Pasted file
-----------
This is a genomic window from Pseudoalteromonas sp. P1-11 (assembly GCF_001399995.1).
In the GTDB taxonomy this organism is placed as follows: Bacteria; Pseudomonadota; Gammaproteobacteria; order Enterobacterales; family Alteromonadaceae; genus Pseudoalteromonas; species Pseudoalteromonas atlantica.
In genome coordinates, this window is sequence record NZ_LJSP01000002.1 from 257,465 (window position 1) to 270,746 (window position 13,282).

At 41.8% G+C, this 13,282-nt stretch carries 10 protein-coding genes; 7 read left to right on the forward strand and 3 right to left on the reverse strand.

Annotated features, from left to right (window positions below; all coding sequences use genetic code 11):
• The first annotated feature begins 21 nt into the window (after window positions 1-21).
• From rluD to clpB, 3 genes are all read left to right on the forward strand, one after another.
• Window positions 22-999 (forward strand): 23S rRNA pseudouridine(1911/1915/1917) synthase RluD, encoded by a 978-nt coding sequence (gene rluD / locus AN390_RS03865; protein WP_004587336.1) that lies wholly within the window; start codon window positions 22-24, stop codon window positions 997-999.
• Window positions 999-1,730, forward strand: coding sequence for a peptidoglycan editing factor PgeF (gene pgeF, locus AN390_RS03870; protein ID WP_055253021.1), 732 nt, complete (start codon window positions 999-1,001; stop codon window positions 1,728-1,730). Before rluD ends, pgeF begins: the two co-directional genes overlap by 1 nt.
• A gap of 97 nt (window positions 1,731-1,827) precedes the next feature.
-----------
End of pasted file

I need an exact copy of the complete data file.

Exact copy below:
This is a genomic window from Pseudoalteromonas sp. P1-11 (assembly GCF_001399995.1).
In the GTDB taxonomy this organism is placed as follows: Bacteria; Pseudomonadota; Gammaproteobacteria; order Enterobacterales; family Alteromonadaceae; genus Pseudoalteromonas; species Pseudoalteromonas atlantica.
In genome coordinates, this window is sequence record NZ_LJSP01000002.1 from 257,465 (window position 1) to 270,746 (window position 13,282).

At 41.8% G+C, this 13,282-nt stretch carries 10 protein-coding genes; 7 read left to right on the forward strand and 3 right to left on the reverse strand.

Annotated features, from left to right (window positions below; all coding sequences use genetic code 11):
• The first annotated feature begins 21 nt into the window (after window positions 1-21).
• From rluD to clpB, 3 genes are all read left to right on the forward strand, one after another.
• Window positions 22-999 (forward strand): 23S rRNA pseudouridine(1911/1915/1917) synthase RluD, encoded by a 978-nt coding sequence (gene rluD / locus AN390_RS03865; protein WP_004587336.1) that lies wholly within the window; start codon window positions 22-24, stop codon window positions 997-999.
• Window positions 999-1,730, forward strand: coding sequence for a peptidoglycan editing factor PgeF (gene pgeF, locus AN390_RS03870; protein ID WP_055253021.1), 732 nt, complete (start codon window positions 999-1,001; stop codon window positions 1,728-1,730). Before rluD ends, pgeF begins: the two co-directional genes overlap by 1 nt.
• A gap of 97 nt (window positions 1,731-1,827) precedes the next feature.